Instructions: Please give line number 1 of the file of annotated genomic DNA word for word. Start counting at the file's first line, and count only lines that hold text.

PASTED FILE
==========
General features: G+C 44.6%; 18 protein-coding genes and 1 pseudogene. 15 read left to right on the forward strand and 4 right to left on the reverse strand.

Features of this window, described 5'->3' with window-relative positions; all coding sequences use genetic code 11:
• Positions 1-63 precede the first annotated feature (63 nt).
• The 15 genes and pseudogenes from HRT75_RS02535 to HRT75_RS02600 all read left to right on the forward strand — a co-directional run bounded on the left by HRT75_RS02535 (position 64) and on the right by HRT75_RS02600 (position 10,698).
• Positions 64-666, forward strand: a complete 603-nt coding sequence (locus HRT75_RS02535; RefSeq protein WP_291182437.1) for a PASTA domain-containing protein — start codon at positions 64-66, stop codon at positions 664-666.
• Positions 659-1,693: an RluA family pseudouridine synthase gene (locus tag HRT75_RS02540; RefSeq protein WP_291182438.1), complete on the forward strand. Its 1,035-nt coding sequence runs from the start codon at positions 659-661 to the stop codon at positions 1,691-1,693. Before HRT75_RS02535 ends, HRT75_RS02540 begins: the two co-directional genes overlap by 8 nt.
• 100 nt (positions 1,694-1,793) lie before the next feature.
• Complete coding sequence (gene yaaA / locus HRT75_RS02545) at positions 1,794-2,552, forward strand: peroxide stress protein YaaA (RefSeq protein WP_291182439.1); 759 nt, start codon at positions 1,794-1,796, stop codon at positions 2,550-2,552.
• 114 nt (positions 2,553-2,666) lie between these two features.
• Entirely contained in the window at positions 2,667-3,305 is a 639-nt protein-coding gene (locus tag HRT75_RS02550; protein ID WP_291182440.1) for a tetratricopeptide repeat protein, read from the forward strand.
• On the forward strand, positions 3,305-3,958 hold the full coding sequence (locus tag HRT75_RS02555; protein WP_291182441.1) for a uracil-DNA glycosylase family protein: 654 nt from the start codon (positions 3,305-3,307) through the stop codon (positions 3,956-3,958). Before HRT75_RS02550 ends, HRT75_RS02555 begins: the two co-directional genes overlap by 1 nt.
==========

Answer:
General features: G+C 44.6%; 18 protein-coding genes and 1 pseudogene. 15 read left to right on the forward strand and 4 right to left on the reverse strand.